top of page

3 Differences Between Twang and Nasality — and How You Can Twang Without Sounding Nasal

"Twang" is a major component of healthy and efficient vocal production in contemporary voice models like Estill Voice Training and Complete Vocal Technique. But for some people, it sounds "nasal".

So how can you twang without nasality? Luckily, they are both very different mechanisms that can be trained separately.

A rodent touching its nose to a child's nose

Twang has been used to describe a bright, loud, brassy, piercing quality since 1930s (1). But how we can produce it has been somewhat of a mystery. The confusion arose because some people used "nasality" interchangeably with twang, especially when referring to the bright and brassy voice quality often found in musical theatre, country and bluegrass genres. You can also hear it in some character voices.

It is often used in speech therapy and singing lessons as a tool for increasing volume, reducing excessive air flow and getting a brighter sound. In some sub-styles of belting, it is a defining component for the piercing and brassy quality. Even in classical singing, twang is often referred to as the source of ring, or singer's formant.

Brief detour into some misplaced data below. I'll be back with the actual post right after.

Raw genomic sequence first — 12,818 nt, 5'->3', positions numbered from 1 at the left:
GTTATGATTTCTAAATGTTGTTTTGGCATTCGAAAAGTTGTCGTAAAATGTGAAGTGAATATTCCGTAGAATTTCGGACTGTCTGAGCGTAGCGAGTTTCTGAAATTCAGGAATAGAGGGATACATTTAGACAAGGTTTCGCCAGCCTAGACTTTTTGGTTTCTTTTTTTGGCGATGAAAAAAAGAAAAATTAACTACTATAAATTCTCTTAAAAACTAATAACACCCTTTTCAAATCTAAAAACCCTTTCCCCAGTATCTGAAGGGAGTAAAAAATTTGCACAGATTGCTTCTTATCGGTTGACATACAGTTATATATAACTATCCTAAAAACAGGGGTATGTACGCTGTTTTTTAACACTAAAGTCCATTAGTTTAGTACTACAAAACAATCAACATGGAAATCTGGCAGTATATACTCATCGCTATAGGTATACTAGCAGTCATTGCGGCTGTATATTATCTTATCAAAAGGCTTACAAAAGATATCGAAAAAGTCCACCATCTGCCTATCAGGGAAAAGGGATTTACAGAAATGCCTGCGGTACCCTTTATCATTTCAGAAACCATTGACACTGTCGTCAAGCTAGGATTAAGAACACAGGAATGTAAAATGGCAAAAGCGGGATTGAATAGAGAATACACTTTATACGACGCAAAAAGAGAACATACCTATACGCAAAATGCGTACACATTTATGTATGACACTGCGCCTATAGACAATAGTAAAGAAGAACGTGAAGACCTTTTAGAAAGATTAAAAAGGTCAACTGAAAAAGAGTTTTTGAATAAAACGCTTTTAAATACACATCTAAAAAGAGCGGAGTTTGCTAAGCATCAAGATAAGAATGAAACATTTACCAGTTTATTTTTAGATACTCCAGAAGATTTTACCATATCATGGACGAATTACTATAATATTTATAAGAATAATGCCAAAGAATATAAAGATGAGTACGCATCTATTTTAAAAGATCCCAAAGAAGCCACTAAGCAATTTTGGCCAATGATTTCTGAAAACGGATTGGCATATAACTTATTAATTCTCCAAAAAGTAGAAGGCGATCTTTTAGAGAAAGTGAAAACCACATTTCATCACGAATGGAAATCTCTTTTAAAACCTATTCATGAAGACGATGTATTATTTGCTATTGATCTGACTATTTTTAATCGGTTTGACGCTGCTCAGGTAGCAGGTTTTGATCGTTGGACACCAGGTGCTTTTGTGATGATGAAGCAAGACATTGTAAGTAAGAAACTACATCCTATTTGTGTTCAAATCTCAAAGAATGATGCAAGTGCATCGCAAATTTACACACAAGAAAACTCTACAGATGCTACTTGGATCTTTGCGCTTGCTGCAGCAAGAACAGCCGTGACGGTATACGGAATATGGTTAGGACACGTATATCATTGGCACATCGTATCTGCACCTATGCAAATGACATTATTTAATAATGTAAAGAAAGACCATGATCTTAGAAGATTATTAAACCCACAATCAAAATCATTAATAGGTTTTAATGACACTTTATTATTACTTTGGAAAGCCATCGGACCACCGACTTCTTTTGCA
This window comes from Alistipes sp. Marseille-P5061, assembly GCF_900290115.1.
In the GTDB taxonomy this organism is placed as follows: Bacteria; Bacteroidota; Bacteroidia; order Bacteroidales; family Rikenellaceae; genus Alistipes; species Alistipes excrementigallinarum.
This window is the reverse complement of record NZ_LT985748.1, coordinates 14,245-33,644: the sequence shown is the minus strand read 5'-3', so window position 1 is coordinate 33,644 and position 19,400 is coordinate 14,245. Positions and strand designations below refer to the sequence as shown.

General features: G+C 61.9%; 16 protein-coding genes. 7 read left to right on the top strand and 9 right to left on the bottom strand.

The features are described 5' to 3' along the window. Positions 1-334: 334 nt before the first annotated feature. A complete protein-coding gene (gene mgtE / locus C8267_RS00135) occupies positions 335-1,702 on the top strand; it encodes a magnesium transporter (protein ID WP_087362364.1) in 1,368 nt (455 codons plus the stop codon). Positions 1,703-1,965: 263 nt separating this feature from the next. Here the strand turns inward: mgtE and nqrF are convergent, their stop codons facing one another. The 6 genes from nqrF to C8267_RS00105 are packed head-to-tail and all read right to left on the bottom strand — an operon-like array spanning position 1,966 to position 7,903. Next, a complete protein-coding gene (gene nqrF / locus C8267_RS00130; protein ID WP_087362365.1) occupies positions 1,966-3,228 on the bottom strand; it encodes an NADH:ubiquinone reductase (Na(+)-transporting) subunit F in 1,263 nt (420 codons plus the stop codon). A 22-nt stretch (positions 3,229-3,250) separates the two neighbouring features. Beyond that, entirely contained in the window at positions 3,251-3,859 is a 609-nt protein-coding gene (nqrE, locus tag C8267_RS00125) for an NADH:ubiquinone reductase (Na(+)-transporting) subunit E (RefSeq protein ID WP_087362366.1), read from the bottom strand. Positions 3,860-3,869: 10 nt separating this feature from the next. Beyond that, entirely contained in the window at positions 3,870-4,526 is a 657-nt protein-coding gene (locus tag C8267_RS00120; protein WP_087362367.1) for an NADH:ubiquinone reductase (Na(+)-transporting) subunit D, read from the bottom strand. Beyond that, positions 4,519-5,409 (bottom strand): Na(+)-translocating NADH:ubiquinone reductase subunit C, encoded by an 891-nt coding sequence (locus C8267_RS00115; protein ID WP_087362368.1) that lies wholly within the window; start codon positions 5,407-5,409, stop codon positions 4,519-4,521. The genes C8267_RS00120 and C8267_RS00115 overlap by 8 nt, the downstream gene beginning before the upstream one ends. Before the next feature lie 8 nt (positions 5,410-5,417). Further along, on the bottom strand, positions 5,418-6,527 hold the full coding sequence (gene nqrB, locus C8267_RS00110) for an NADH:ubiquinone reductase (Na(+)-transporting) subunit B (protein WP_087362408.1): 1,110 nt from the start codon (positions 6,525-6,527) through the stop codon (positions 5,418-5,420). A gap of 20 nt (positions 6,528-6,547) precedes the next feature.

Given how useful it is, one would think there must be a clear definition and mechanism behind twang. But it hasn't really been researched until a few decades ago.

Anatomy of a Twang

According to research by Complete Vocal Technique's Catherine Sadolin (2) and Estill Vocal Training's Jo Estill and her colleagues (3), twang is a narrowing of the aryepiglottic sphincter.

The epiglottis is a leaf-shaped flap located at the base of the tongue, closing off the trachea (that's your windpipe) when swallowing so food does not go into it. When relaxed, it stays open, allowing us to breathe. Aryepiglottic sphincter is the name given to the entire structure, with epiglottis in the front and arytenoid cartilages at the back of the trachea (and if you were wondering, arytenoid cartilages are a pair of small, triangular structures that move your vocal folds in and out so you can vocalise).

In an oversimplified way, this mechanism works like a water hose: If you put your finger over the tip, the pressure of water increases and it reaches further. Similarly, when the aryepiglottic sphincter narrows, the sound gets clearer and louder — around 10-15 dB for the acoustics geeks among us.

A little bit of twang helps project the voice, cut through other instruments and add a clear and bright quality. But lo and behold, when taken to an extreme, you can get the finest witch's cackle in a land far, far away.

Case in point: Someone on YouTube decided to upload their best wicked witch laugh and got 331k views. That is some serious twang, folks.

You can also c